This is his first afternoon with Madame
in her flat above the bookshop, the buses
whining through the drizzle along
Islington High Street. He likes
her colour scheme – bold purple, gold,
everything flickering in the candle-light, exotic,
very different from the magnolia anaglypta
and white skirting boards in Theydon Bois
– and the scarlet drapes and Turkish kilim
where a one-eyed ginger cat
regards Madame’s whip phlegmatically
as she trails it across his thigh. He likes
the incense sticks dropping ash
onto the floor like insouciant teenagers
though he’s less keen on the actual pain –
each bite into the flesh, and he slips further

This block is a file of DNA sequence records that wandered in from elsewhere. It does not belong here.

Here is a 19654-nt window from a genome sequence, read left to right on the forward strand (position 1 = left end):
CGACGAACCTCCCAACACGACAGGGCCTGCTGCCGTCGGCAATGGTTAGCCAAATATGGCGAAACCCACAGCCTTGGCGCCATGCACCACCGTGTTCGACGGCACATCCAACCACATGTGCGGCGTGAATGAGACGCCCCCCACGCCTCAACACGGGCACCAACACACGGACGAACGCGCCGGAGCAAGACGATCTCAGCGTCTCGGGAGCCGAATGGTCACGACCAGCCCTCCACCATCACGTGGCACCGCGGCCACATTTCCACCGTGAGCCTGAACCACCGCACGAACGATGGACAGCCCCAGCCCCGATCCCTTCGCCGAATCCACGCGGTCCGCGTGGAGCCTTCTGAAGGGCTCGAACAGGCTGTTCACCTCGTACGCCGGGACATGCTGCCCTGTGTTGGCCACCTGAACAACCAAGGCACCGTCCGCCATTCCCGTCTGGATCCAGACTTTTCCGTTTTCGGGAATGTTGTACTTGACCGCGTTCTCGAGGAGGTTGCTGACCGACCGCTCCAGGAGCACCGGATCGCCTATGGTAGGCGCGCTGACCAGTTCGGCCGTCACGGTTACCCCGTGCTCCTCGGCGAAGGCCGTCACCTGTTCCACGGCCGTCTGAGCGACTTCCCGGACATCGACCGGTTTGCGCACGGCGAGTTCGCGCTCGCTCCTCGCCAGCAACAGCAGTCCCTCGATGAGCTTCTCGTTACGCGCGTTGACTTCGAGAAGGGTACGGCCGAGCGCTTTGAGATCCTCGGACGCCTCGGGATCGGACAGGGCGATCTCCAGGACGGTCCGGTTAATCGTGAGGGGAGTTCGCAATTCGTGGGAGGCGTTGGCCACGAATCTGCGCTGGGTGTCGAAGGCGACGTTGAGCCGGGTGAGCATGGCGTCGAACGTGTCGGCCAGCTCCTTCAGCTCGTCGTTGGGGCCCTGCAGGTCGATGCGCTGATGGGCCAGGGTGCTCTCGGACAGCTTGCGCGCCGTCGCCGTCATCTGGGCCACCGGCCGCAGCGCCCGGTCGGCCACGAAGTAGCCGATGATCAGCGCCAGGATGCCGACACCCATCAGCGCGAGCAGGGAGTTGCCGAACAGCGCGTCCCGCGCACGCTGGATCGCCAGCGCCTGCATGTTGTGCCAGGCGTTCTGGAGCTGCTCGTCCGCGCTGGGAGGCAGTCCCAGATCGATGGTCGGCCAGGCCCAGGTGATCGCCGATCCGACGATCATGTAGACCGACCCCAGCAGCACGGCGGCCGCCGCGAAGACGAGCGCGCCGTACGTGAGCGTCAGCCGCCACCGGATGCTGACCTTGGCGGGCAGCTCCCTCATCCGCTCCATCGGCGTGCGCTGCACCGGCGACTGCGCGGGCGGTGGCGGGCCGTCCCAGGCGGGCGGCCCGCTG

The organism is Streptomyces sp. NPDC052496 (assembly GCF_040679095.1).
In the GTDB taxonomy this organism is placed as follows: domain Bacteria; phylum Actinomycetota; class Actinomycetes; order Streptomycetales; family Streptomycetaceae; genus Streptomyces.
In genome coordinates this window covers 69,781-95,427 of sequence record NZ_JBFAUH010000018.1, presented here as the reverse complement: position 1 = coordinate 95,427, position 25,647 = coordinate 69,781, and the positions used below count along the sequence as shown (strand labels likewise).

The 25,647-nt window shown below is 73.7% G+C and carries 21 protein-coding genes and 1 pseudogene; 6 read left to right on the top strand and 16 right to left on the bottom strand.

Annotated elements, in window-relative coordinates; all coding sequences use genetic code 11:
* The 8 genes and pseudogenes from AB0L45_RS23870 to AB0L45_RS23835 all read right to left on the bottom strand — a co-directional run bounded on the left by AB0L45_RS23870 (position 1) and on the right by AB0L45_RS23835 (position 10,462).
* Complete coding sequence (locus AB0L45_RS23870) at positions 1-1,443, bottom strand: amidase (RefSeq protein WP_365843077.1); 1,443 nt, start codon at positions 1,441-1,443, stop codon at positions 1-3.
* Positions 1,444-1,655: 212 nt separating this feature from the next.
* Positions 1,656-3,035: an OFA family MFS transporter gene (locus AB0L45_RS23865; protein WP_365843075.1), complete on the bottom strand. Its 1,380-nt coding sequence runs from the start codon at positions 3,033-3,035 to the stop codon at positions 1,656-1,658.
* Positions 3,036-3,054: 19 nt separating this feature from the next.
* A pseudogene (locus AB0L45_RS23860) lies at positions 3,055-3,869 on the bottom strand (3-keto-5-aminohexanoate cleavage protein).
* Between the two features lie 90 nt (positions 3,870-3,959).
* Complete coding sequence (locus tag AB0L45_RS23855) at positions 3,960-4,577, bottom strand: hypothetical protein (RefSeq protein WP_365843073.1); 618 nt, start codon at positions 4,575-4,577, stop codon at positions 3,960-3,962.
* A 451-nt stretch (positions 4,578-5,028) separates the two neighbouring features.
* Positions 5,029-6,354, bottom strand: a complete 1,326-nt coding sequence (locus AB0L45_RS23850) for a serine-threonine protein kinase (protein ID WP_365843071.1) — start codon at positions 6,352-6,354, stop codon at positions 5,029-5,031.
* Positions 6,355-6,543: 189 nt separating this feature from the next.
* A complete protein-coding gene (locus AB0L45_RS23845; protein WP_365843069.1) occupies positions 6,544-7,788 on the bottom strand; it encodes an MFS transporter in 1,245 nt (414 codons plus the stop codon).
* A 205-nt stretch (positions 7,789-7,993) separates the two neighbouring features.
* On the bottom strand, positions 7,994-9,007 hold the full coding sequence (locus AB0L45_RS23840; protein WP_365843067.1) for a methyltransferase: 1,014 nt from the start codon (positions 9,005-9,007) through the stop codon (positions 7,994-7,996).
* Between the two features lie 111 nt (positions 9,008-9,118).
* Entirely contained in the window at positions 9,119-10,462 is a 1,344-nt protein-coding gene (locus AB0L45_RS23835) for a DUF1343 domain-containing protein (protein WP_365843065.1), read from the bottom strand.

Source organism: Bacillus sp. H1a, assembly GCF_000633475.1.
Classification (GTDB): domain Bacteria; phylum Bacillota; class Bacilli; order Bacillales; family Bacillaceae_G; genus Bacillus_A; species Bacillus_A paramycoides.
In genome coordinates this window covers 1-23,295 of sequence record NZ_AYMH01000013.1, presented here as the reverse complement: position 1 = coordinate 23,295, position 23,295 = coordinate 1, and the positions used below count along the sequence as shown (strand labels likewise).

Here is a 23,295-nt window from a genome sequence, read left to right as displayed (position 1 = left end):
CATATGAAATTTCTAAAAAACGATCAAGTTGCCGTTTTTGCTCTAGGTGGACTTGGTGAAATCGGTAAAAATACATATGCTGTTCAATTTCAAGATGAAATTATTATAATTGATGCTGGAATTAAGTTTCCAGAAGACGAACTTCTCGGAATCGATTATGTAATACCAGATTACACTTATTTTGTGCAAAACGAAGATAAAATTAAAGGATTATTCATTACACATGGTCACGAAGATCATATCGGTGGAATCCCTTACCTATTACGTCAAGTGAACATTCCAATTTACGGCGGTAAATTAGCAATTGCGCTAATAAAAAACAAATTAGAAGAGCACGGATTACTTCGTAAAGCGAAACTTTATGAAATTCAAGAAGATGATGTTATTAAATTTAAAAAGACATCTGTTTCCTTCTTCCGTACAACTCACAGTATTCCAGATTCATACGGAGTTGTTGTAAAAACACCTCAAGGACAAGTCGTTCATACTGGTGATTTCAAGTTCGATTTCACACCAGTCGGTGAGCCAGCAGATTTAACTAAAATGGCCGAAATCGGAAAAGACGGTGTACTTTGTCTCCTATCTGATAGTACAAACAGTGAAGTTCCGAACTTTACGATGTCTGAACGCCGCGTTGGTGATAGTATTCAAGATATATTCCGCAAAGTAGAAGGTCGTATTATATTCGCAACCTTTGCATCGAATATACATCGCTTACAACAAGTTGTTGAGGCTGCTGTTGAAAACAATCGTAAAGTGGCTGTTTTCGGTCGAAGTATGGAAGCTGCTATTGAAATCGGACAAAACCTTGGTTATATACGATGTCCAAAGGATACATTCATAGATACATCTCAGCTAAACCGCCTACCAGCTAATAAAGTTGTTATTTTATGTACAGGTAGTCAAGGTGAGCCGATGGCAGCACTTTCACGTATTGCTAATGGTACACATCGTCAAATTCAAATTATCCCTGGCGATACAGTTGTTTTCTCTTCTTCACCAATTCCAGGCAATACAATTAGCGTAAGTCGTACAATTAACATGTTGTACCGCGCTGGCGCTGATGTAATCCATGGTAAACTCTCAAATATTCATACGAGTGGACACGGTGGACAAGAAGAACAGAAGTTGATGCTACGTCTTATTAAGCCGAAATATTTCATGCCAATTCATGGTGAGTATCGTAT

from the room, each lash a descent
into darkness, his skin laid open and raw,
his vision blurring, and that’s when
he realises he’s forgotten the Safe Word.
It’s a place, yes – some northern town
he visited as a child. He remembers
grit-stone houses under a soft film of rain,
fine as latex, the butcher with hands
like boxing gloves, women in beige raincoats
with bosoms big enough to offer shelter
and the smell of freshly baked buns,
a wet dog itching its rain-soaked fur
against his bare legs. He’d said to Marjorie once
he’d like to retire somewhere like that,
somewhere with hills, real hills, the light
on them blue as the day went. Look,
he whimpers to Madame, do you think
you could stop that now – but she’s in her stride,
unstoppable, a real professional, you had
to give her that, and he’s so tightly bound,
his wrists chafing against her iron bedstead.
He can feel her breath on his neck, yeasty
and warm as the loaves in the bakery ovens,
swelling and rising to greet the new day.